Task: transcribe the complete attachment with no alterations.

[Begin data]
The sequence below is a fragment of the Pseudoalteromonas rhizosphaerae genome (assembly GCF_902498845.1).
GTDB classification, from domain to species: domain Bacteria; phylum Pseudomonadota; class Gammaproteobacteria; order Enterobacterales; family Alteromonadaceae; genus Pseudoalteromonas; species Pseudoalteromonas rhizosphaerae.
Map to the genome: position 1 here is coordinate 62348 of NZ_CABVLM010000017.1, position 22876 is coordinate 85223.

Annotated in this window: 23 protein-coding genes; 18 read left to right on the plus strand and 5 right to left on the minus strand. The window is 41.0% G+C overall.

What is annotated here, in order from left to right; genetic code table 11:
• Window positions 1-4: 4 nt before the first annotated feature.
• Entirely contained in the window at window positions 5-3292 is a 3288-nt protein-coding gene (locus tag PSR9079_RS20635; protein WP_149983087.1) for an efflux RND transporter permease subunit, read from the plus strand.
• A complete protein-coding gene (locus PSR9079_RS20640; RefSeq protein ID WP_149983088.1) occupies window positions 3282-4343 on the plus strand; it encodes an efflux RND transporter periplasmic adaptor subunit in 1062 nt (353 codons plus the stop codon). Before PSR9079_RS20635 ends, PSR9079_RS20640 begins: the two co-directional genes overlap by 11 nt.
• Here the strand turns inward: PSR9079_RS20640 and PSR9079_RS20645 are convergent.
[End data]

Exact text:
The sequence below is a fragment of the Pseudoalteromonas rhizosphaerae genome (assembly GCF_902498845.1).
GTDB classification, from domain to species: domain Bacteria; phylum Pseudomonadota; class Gammaproteobacteria; order Enterobacterales; family Alteromonadaceae; genus Pseudoalteromonas; species Pseudoalteromonas rhizosphaerae.
Map to the genome: position 1 here is coordinate 62348 of NZ_CABVLM010000017.1, position 22876 is coordinate 85223.

Annotated in this window: 23 protein-coding genes; 18 read left to right on the plus strand and 5 right to left on the minus strand. The window is 41.0% G+C overall.

What is annotated here, in order from left to right; genetic code table 11:
• Window positions 1-4: 4 nt before the first annotated feature.
• Entirely contained in the window at window positions 5-3292 is a 3288-nt protein-coding gene (locus tag PSR9079_RS20635; protein WP_149983087.1) for an efflux RND transporter permease subunit, read from the plus strand.
• A complete protein-coding gene (locus PSR9079_RS20640; RefSeq protein ID WP_149983088.1) occupies window positions 3282-4343 on the plus strand; it encodes an efflux RND transporter periplasmic adaptor subunit in 1062 nt (353 codons plus the stop codon). Before PSR9079_RS20635 ends, PSR9079_RS20640 begins: the two co-directional genes overlap by 11 nt.
• Here the strand turns inward: PSR9079_RS20640 and PSR9079_RS20645 are convergent.